Feb. 5 (Bloomberg) -- BP Plc’s Whiting refinery in Indiana won’t be able to process heavy Canadian crude at full rates until 2014, Chief Executive Officer Bob Dudley said in the company’s fourth-quarter earnings call.
The largest crude unit at the refinery won’t come back online until the middle of 2013 after it was shut in November for an upgrade to process less-expensive heavy oil, Dudley said. The other units involved in the project -- a coker, gas oil hydrotreater and sulfur recovery unit -- will come online in sequence over the following six to nine months.
“We do anticipate 2014 will be the first year we get the full benefits of it,” Dudley said.
The completion of work on the 225,000-barrel-a-day crude unit, known as Pipestill 12, was pushed back to between June 1 and Aug. 15 from the original estimate of March, a person familiar with operations said Dec. 14.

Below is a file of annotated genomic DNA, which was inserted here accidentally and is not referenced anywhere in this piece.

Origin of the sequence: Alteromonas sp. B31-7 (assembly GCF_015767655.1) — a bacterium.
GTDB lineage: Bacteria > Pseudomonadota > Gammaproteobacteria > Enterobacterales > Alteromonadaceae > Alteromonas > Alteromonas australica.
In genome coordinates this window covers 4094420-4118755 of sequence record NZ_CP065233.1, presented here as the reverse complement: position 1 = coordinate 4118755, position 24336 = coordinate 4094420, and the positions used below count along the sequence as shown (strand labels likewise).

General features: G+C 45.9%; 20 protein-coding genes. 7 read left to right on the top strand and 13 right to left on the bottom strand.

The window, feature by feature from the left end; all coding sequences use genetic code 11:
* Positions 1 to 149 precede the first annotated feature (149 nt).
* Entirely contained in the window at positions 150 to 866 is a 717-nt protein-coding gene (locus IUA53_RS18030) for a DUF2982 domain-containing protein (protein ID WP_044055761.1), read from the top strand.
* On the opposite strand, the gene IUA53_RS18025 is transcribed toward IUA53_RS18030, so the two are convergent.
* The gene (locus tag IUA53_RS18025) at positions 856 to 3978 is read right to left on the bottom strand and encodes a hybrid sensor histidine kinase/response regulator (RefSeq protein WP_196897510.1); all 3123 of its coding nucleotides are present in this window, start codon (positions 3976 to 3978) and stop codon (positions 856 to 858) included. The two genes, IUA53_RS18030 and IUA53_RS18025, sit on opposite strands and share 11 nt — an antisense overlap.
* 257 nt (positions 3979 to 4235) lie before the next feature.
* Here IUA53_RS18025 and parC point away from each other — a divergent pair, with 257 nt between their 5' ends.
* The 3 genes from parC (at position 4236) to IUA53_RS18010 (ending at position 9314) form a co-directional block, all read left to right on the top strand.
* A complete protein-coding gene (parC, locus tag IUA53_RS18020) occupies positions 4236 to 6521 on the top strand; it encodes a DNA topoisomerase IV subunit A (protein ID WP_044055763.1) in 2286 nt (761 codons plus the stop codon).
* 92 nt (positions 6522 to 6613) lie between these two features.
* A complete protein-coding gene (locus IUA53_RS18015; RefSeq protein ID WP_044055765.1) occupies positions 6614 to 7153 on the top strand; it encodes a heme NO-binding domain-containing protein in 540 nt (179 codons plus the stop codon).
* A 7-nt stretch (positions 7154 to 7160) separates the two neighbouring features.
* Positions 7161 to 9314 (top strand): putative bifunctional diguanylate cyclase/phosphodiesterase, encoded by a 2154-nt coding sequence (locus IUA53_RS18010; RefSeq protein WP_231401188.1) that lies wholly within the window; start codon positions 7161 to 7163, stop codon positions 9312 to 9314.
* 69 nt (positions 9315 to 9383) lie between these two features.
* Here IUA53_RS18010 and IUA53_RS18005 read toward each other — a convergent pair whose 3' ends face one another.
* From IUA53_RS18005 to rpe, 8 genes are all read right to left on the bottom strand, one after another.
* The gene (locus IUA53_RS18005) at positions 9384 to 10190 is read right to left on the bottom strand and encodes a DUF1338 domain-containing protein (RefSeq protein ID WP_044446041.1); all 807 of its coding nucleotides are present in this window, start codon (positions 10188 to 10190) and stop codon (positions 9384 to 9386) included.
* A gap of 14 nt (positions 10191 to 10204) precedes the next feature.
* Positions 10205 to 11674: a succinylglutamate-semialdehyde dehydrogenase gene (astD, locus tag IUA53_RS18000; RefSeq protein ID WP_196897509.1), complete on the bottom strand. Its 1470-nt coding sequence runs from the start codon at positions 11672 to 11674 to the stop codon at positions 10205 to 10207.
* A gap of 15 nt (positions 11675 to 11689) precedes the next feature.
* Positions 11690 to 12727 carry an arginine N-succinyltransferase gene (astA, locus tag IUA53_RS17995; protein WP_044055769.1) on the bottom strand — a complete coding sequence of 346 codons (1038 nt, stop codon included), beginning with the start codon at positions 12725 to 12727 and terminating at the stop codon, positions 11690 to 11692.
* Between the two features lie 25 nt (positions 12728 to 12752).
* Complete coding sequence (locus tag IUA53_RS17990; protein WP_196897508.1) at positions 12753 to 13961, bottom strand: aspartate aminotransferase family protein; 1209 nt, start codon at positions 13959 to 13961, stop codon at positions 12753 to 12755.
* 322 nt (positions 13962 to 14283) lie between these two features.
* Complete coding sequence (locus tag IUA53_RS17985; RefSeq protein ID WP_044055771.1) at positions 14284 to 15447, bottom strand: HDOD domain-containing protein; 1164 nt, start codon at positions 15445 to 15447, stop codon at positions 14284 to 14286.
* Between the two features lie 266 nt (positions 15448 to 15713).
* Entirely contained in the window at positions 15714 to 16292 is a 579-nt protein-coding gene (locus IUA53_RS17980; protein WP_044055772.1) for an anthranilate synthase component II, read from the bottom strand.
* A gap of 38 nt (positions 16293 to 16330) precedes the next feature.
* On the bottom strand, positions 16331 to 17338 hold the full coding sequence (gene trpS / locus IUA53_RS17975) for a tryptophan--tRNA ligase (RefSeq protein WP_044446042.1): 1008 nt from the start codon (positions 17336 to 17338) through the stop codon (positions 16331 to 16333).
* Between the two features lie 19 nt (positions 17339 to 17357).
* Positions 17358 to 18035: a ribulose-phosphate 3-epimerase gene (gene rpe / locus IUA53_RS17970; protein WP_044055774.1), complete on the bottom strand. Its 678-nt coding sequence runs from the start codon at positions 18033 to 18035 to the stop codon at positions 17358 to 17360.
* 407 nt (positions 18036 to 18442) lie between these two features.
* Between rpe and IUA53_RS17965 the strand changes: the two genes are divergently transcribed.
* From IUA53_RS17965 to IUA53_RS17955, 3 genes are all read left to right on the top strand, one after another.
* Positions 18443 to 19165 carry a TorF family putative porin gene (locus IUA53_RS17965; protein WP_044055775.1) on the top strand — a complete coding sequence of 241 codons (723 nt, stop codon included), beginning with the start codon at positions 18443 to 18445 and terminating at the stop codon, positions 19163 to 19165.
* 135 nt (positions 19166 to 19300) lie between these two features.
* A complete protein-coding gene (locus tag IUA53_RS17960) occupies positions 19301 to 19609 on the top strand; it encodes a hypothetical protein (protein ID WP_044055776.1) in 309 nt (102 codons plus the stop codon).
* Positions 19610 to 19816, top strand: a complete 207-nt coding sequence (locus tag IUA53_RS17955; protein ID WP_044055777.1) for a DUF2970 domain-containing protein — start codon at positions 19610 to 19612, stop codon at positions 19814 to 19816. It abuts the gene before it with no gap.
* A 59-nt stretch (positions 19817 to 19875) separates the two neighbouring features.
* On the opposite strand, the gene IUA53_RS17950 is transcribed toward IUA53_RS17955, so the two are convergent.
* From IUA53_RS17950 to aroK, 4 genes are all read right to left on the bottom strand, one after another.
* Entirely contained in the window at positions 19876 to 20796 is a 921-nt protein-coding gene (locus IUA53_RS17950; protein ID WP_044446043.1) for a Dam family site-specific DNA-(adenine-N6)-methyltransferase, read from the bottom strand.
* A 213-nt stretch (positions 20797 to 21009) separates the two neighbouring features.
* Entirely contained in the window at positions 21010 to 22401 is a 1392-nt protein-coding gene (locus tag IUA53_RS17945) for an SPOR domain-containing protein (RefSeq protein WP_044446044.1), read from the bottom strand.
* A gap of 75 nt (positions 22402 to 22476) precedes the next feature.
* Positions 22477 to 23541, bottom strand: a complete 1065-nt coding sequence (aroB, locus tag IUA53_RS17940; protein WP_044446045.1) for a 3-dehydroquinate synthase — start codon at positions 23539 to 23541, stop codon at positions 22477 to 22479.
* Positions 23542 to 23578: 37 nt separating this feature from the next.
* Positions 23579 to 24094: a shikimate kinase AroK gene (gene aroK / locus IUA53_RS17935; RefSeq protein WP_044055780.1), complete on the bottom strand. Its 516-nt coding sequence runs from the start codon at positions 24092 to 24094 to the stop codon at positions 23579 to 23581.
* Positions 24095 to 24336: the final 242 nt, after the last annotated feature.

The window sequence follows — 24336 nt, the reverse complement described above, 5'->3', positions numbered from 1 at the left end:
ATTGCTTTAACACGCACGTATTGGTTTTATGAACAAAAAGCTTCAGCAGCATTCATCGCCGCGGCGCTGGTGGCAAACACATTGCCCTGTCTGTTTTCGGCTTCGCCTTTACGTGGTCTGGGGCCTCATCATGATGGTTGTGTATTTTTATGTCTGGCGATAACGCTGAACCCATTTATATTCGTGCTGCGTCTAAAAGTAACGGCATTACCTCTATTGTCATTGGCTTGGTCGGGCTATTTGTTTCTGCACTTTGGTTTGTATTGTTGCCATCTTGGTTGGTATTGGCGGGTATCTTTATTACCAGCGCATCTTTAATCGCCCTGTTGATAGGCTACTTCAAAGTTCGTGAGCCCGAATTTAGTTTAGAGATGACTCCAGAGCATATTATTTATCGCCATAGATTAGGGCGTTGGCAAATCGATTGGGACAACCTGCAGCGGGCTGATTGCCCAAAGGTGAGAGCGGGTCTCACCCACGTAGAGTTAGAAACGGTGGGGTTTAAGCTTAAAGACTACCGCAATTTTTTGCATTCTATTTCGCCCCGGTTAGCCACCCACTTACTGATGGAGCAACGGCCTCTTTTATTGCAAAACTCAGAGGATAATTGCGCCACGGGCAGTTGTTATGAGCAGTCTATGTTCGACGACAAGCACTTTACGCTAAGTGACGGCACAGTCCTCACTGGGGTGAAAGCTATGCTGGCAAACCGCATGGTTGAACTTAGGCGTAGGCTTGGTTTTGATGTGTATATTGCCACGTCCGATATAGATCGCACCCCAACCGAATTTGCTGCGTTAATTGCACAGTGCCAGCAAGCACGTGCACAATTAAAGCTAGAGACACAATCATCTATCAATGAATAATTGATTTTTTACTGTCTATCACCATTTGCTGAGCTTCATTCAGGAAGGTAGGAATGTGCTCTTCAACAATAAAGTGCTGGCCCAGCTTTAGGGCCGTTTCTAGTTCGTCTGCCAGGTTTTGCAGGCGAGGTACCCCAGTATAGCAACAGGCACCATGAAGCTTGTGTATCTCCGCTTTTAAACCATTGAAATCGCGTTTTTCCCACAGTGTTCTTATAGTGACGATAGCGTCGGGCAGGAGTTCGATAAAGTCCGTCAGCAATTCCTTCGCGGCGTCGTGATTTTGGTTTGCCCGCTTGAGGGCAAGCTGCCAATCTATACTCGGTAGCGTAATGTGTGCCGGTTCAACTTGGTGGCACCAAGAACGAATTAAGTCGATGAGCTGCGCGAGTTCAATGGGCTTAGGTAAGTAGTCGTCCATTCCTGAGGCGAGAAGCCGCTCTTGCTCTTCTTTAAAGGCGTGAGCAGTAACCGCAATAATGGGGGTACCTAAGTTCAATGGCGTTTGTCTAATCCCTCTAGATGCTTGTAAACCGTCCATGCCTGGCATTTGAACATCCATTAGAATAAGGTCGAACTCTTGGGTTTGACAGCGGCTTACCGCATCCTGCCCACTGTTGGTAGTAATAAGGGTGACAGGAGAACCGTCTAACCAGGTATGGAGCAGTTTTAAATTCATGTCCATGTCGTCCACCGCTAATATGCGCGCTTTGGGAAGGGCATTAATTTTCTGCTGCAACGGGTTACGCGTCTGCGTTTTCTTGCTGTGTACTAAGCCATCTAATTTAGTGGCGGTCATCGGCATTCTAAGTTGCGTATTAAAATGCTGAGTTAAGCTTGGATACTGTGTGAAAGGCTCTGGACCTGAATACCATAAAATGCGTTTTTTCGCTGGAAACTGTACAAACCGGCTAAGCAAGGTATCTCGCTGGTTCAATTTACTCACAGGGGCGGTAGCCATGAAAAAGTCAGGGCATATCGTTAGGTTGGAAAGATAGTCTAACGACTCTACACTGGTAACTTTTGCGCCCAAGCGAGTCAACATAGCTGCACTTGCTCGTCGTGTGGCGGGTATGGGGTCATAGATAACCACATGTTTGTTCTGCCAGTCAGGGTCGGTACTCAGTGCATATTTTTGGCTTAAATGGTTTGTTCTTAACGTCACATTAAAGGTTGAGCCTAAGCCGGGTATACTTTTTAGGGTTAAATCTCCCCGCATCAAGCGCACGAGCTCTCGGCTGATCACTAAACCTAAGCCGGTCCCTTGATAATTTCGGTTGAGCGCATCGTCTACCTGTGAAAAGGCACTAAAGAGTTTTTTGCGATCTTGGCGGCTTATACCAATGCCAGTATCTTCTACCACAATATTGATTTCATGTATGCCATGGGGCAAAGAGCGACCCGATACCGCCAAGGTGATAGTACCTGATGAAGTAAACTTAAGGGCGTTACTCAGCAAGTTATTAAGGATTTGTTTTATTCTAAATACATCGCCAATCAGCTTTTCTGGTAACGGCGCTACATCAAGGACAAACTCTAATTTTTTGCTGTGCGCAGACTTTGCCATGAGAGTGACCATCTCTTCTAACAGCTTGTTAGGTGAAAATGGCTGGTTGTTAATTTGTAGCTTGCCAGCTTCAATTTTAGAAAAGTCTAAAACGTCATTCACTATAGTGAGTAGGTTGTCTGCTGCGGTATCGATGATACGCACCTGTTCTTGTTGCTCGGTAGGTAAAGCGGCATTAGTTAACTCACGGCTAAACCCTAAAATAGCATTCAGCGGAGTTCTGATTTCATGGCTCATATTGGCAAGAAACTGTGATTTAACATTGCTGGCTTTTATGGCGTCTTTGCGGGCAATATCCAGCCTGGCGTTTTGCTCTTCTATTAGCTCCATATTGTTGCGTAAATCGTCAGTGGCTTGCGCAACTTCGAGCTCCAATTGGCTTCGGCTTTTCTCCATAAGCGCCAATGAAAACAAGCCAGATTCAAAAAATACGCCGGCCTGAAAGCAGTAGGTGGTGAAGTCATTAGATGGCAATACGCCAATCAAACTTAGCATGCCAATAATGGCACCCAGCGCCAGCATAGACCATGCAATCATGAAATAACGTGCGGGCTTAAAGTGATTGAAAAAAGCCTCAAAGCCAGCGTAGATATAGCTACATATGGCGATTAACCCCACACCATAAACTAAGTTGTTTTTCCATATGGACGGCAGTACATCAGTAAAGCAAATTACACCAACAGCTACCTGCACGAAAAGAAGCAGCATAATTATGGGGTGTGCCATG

Canadian producers are counting on the Whiting conversion project to help relieve a glut of crude in Alberta that depressed prices there $42.50 below U.S. benchmark West Texas Intermediate on Dec. 14.
If the refinery takes six to nine months to start the coker after the crude unit is back online, that will mean it runs more light, sweet crude and less heavy, said Amrita Sen, chief oil market strategist at Energy Aspects Ltd., a research consulting company in London.
“This is more bearish for Canadian crude,” Sen said. “They thought they were going to be able to send their crude down to Whiting in Q3, now it’s going to be 2014.”
Western Canada Select oil in Alberta was at $28.75 below WTI at 12:08 p.m. New York time today, according to data compiled by Bloomberg.
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